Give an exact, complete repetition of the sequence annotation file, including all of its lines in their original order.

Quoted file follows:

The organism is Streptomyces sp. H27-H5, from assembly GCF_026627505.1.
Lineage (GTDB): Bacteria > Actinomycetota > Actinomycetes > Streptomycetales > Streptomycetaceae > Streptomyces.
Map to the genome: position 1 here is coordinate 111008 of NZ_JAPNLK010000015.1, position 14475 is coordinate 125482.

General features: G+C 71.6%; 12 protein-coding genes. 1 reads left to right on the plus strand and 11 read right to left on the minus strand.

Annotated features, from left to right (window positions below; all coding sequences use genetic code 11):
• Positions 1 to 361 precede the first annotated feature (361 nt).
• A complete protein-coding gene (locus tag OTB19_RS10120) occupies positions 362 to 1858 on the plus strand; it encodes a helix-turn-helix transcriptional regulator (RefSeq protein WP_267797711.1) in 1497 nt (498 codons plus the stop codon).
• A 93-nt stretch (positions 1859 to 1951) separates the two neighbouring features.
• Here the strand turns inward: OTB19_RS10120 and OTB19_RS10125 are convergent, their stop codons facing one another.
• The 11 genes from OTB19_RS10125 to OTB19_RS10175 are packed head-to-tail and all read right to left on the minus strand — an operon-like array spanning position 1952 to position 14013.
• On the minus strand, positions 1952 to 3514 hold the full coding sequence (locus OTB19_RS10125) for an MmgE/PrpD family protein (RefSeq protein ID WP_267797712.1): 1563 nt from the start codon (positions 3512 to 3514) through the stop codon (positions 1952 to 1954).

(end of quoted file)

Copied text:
The organism is Streptomyces sp. H27-H5, from assembly GCF_026627505.1.
Lineage (GTDB): Bacteria > Actinomycetota > Actinomycetes > Streptomycetales > Streptomycetaceae > Streptomyces.
Map to the genome: position 1 here is coordinate 111008 of NZ_JAPNLK010000015.1, position 14475 is coordinate 125482.

General features: G+C 71.6%; 12 protein-coding genes. 1 reads left to right on the plus strand and 11 read right to left on the minus strand.

Annotated features, from left to right (window positions below; all coding sequences use genetic code 11):
• Positions 1 to 361 precede the first annotated feature (361 nt).
• A complete protein-coding gene (locus tag OTB19_RS10120) occupies positions 362 to 1858 on the plus strand; it encodes a helix-turn-helix transcriptional regulator (RefSeq protein WP_267797711.1) in 1497 nt (498 codons plus the stop codon).
• A 93-nt stretch (positions 1859 to 1951) separates the two neighbouring features.
• Here the strand turns inward: OTB19_RS10120 and OTB19_RS10125 are convergent, their stop codons facing one another.
• The 11 genes from OTB19_RS10125 to OTB19_RS10175 are packed head-to-tail and all read right to left on the minus strand — an operon-like array spanning position 1952 to position 14013.
• On the minus strand, positions 1952 to 3514 hold the full coding sequence (locus OTB19_RS10125) for an MmgE/PrpD family protein (RefSeq protein ID WP_267797712.1): 1563 nt from the start codon (positions 3512 to 3514) through the stop codon (positions 1952 to 1954).